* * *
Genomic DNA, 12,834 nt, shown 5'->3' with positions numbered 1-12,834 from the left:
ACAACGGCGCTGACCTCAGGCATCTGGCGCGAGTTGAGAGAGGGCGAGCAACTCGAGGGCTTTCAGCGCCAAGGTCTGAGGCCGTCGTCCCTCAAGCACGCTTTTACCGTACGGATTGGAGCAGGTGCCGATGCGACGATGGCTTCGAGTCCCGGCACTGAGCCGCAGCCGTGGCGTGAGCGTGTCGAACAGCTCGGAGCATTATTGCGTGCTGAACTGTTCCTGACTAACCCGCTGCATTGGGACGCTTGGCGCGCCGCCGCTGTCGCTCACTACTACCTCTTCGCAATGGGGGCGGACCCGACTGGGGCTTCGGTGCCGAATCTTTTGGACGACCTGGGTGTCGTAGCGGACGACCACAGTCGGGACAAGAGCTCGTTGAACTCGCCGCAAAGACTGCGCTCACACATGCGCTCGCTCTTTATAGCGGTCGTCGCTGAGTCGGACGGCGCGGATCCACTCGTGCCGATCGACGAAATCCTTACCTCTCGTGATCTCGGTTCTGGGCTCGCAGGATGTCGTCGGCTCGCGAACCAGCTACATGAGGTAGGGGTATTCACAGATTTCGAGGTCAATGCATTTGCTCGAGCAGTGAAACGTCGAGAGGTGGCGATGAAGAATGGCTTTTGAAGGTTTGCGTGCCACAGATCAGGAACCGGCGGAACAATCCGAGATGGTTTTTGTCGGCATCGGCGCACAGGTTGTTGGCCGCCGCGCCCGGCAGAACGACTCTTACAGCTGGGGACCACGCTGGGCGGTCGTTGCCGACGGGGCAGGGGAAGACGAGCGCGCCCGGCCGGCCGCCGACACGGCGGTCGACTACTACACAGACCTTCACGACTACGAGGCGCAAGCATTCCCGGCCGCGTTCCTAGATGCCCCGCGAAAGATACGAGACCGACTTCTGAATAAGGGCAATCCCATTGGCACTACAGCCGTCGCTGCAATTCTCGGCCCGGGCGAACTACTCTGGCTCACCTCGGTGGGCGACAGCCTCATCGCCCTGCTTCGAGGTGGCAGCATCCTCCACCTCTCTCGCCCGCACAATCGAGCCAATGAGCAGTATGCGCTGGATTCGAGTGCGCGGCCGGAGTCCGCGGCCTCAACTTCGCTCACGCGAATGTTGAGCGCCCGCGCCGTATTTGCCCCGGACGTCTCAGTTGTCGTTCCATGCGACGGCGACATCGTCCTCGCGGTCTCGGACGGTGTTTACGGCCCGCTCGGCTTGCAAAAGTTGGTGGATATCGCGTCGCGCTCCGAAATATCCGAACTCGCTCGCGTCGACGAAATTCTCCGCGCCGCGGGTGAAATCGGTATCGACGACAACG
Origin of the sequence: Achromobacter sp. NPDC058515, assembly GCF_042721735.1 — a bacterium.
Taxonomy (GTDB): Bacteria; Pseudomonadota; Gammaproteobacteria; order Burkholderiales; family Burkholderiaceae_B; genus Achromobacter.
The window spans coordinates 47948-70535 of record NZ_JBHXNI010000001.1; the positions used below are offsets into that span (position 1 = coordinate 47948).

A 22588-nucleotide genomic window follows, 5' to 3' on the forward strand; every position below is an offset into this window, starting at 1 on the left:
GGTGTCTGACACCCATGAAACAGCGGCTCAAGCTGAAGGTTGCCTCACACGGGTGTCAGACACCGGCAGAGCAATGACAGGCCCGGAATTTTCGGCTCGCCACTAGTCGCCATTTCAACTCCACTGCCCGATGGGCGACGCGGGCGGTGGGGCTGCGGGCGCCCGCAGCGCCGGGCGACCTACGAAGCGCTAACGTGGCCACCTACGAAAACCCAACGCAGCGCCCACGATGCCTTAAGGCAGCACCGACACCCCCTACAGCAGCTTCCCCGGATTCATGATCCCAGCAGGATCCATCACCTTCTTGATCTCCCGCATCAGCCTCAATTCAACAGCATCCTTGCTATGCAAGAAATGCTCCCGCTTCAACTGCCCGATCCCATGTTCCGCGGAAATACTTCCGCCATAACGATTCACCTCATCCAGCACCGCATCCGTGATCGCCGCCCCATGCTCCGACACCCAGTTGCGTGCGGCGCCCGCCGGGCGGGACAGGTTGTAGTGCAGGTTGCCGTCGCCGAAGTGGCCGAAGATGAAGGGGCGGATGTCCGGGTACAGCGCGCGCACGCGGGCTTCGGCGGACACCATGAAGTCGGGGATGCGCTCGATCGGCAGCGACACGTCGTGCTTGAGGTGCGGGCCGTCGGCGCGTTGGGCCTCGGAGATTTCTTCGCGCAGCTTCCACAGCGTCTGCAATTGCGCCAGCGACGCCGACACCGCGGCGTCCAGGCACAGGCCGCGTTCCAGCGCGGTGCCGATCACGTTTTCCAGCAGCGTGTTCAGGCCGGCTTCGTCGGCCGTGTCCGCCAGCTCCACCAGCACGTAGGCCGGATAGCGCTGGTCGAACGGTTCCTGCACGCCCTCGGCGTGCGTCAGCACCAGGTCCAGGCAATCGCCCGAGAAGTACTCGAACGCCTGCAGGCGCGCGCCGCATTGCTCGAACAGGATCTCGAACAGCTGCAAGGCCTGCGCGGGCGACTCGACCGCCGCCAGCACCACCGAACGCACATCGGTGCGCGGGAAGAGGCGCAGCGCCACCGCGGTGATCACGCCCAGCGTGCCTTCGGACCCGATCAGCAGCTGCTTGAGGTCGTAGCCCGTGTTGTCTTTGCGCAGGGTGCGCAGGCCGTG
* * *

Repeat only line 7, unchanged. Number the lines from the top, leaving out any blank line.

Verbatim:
GGTGTCTGACACCCATGAAACAGCGGCTCAAGCTGAAGGTTGCCTCACACGGGTGTCAGACACCGGCAGAGCAATGACAGGCCCGGAATTTTCGGCTCGCCACTAGTCGCCATTTCAACTCCACTGCCCGATGGGCGACGCGGGCGGTGGGGCTGCGGGCGCCCGCAGCGCCGGGCGACCTACGAAGCGCTAACGTGGCCACCTACGAAAACCCAACGCAGCGCCCACGATGCCTTAAGGCAGCACCGACACCCCCTACAGCAGCTTCCCCGGATTCATGATCCCAGCAGGATCCATCACCTTCTTGATCTCCCGCATCAGCCTCAATTCAACAGCATCCTTGCTATGCAAGAAATGCTCCCGCTTCAACTGCCCGATCCCATGTTCCGCGGAAATACTTCCGCCATAACGATTCACCTCATCCAGCACCGCATCCGTGATCGCCGCCCCATGCTCCGACACCCAGTTGCGTGCGGCGCCCGCCGGGCGGGACAGGTTGTAGTGCAGGTTGCCGTCGCCGAAGTGGCCGAAGATGAAGGGGCGGATGTCCGGGTACAGCGCGCGCACGCGGGCTTCGGCGGACACCATGAAGTCGGGGATGCGCTCGATCGGCAGCGACACGTCGTGCTTGAGGTGCGGGCCGTCGGCGCGTTGGGCCTCGGAGATTTCTTCGCGCAGCTTCCACAGCGTCTGCAATTGCGCCAGCGACGCCGACACCGCGGCGTCCAGGCACAGGCCGCGTTCCAGCGCGGTGCCGATCACGTTTTCCAGCAGCGTGTTCAGGCCGGCTTCGTCGGCCGTGTCCGCCAGCTCCACCAGCACGTAGGCCGGATAGCGCTGGTCGAACGGTTCCTGCACGCCCTCGGCGTGCGTCAGCACCAGGTCCAGGCAATCGCCCGAGAAGTACTCGAACGCCTGCAGGCGCGCGCCGCATTGCTCGAACAGGATCTCGAACAGCTGCAAGGCCTGCGCGGGCGACTCGACCGCCGCCAGCACCACCGAACGCACATCGGTGCGCGGGAAGAGGCGCAGCGCCACCGCGGTGATCACGCCCAGCGTGCCTTCGGACCCGATCAGCAGCTGCTTGAGGTCGTAGCCCGTGTTGTCTTTGCGCAGGGTGCGCAGGCCGTG